So in situations where I am undecided, which happens often, I reach for the middle ground and ask, “Can’t I be both?” This is why I’m getting comfortable with where I stand right now: sort of one foot in the graphic arts, and the other in web programming. I’d love to do both at the same time, so let’s see how that works out.

Perfection=Completeness

Another topic that came up during the interview was the idea of perfection. Natalia believed that perfection is about completeness, and design is really good for people with OCD, because designers usually follow a grid created by modernists a hundred years ago dreaming of creating Utopian societies and no one has since figured out a better way to teach design. I just can’t help but agree and put myself within that group.

There are many other topics that they’ve covered that I do not have time to cover here, such as what “home” really means, and how semiotics affect us. So if you’re a neurotic, and/or math-loving, and/or philosophical type like me, this podcast is worth checking out. The Design Matters podcast is available on iTunes.

Flush.

Career Routes: Web Developing and “Green” Companies

In the past few weeks, as I have been working on my portfolio site and learning PHP and Ajax, I re-found my excitement and fascination in coding, and I could imagine myself working on it as a full-time gig, despite the hairsplitting troubleshooting (but when it works, it works beautifully!) At the same time, my interest in environmentalism and sustainability still exists. Not so much, though, is visual design, at least as a career. Therefore, I now have narrowed my choices down to two: web developing and “green” jobs.

I don’t know which is more correct, web “developing” or web “programming,” but I know what I want to do. The problem is that a quick job search online shows that most of those jobs require multiple years of experience, which I don’t have professionally.

And with green jobs, I still don’t know where to start, because I don’t know what my education in (mostly visual) design can contribute to the organizations. But I’m sure there is a future and potential for growth for the entire industry, so I’m not too worried; there’s something to do for everyone.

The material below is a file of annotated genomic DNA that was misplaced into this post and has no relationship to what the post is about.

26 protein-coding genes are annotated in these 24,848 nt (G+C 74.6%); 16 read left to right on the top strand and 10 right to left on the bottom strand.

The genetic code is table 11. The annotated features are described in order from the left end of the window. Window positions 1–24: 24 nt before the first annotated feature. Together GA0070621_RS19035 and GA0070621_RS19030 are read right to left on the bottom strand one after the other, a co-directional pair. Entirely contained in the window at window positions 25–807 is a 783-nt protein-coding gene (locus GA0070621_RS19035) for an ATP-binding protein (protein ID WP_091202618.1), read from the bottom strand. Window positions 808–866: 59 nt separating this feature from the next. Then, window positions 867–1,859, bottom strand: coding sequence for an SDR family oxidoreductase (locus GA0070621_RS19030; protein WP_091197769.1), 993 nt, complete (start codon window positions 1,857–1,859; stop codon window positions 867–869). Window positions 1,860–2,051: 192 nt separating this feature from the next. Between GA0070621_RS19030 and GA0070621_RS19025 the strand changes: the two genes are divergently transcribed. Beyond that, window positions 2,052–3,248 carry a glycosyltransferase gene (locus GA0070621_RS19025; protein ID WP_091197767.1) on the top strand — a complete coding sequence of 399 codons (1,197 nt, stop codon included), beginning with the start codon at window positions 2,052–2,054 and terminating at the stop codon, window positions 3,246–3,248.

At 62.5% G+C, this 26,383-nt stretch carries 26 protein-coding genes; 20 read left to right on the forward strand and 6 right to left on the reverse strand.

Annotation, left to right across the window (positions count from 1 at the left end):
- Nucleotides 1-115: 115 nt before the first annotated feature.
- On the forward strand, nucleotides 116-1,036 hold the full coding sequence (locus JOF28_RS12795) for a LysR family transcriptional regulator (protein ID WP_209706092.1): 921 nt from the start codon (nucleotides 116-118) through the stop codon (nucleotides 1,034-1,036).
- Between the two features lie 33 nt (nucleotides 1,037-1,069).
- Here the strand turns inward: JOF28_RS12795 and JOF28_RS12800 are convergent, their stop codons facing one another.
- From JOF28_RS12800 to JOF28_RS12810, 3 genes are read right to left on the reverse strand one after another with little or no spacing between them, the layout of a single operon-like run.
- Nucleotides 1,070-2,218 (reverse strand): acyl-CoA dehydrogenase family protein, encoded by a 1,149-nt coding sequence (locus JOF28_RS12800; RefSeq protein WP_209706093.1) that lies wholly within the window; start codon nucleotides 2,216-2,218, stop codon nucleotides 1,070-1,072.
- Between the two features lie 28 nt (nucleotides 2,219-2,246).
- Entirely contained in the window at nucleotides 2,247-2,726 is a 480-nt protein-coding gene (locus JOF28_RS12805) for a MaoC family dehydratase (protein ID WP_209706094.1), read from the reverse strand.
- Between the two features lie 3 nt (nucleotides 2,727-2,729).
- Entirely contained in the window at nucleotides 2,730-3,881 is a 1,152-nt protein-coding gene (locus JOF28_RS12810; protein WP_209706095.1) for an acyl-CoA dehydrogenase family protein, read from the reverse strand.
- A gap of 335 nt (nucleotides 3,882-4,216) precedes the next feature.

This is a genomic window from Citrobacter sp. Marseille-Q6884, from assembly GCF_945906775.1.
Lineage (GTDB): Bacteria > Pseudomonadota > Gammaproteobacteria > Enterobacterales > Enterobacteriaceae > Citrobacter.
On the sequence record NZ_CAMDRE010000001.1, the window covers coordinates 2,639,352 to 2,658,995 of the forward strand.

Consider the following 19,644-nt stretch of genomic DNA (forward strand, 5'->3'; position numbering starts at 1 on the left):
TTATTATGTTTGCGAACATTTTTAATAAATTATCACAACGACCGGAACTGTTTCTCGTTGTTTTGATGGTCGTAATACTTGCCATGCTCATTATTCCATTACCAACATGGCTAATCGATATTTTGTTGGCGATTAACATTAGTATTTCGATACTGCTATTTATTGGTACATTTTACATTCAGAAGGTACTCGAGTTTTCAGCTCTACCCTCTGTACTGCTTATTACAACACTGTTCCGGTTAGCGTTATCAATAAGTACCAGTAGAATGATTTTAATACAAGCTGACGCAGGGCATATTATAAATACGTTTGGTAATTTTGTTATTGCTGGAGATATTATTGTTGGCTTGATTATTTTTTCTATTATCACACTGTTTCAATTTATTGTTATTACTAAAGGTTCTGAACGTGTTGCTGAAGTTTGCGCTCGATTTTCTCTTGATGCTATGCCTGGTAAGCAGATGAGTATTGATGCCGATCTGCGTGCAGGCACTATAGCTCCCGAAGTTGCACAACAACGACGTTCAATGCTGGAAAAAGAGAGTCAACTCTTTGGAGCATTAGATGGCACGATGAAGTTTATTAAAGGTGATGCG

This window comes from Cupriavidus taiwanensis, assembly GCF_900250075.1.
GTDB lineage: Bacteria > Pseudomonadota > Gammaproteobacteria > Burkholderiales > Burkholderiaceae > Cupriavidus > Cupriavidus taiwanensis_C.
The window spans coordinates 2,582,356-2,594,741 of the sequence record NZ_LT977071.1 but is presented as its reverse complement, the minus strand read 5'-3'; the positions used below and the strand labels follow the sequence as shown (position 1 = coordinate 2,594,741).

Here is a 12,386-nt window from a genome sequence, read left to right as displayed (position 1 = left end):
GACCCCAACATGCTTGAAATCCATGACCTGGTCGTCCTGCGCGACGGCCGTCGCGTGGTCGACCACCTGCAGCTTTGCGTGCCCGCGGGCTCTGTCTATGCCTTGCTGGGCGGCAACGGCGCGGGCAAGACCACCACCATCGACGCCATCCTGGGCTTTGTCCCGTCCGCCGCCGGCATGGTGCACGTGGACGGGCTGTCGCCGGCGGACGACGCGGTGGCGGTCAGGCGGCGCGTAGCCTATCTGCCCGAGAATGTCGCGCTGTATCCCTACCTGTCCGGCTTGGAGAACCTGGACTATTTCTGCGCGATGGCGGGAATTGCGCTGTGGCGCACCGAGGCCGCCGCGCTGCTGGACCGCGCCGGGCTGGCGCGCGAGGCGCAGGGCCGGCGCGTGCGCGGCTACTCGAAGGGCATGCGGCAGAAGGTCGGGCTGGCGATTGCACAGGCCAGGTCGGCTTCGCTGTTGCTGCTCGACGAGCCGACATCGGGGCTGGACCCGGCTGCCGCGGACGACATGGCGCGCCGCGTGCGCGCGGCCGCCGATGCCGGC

Therefore, the perfect job right now would be to combine both: to code the website or whatever for a “green” company, letting me contribute to my passion of changing/saving the world by doing what I enjoy doing.

This is not too far-fetched of a dream, compared to my other ones. If I have to pay more dues by working for a year or two somewhere to get there, I just might do it.

Flush.

Cookies Basics

Portfolio section, Show/Hide Panels button

I can now write cookies. I had been avoiding it for a while because I knew it would be a little more complex than basic JavaScript, and that I don’t like how cookies are used for “evil” sometimes. Cookies have a bad rap of taking personal information and whatnot, and I want to avoid that for my sites as much and as long as possible. And now I’m using it only to enhance visitor experience and it does not collect personal information.

I created an experiment with cookies in my Experiments section. It involves taking a name and storing it into the browser cookies, and then also created a switch button that just makes a setting go on and off. I did it for my portfolio section, where I want the visitor to have the option to show the “panels” of navigation within the portfolio section or to hide them, and not have to keep setting it every time the visitor returns to the site.

It’s a basic function, and it’s non-intrusive, and it still works without the function or JavaScript. In fact, if the browser disables JavaScript, the button disappears! You can test it yourself with your browser. And like I said before, the portfolio page exists; follow my site’s navigation format and you’ll get there.

Flush.